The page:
Objective: To investigate self-administered vaginal swabs for assessing prevalence and correlates of carcinogenic HPV infection in rural Rakai, Uganda.
Methods: 1,003 sexually experienced women enrolled in a community cohort provided self-administered vaginal swab collected at annual, home-based surveys. Carcinogenic HPV prevalence, adjusted odds ratios (AOR), 95% confidence intervals (95%CI), and associated risk factors were determined.
Results: Carcinogenic HPV prevalence was 19.2%; 46.6% among HIV-positive, 14.8% among HIV-negative women (p<0.001). Type-specific prevalence ranged from 2.0% (HPV 16 and 52) to 0.2% (HPV31). Age-specific HPV prevalence decreased significantly (p<0.001) among HIV-negatives, however, the decrease among HIV-positive women was not as pronounced (p=0.1). Factors independently associated with carcinogenic HPV infection were HIV (AOR=4.82; 95%CI: 3.10-7.53), age (AOR=4.97; 95%CI: 2.19-11.26 for 15-19 year olds compared to 40+ years), more than 2 sex partners in the past year (AOR=2.21; 95%CI: 1.10-4.43), and self-reported herpes zoster, candidiasis, or tuberculosis (AOR=4.52; 95%CI: 1.01-20.31). Married women were less likely to have prevalent carcinogenic HPV (AOR=0.46; 95%CI: 0.30-0.70).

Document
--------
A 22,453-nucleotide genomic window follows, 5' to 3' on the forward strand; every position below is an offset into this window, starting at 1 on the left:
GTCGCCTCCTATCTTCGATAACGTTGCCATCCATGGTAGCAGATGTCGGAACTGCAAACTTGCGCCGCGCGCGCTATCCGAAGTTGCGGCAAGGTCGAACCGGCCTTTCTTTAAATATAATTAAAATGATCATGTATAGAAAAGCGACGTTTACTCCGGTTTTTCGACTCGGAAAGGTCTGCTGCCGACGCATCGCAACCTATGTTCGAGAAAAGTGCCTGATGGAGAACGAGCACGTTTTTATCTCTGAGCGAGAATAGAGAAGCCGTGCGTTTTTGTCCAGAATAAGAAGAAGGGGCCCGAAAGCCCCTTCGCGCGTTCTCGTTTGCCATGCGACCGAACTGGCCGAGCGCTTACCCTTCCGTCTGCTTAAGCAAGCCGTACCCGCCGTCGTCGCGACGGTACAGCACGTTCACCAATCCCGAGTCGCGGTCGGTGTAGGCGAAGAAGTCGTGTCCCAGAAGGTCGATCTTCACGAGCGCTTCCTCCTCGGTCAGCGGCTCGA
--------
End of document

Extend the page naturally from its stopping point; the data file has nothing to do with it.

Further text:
Conclusions: HPV prevalence and correlates measured using self-administered vaginal swabs were similar to studies which use cervical samples. Thus, self-collection can be used as a substitute for cervical specimens, and provide an important tool for research in populations unwilling to undergo pelvic exam.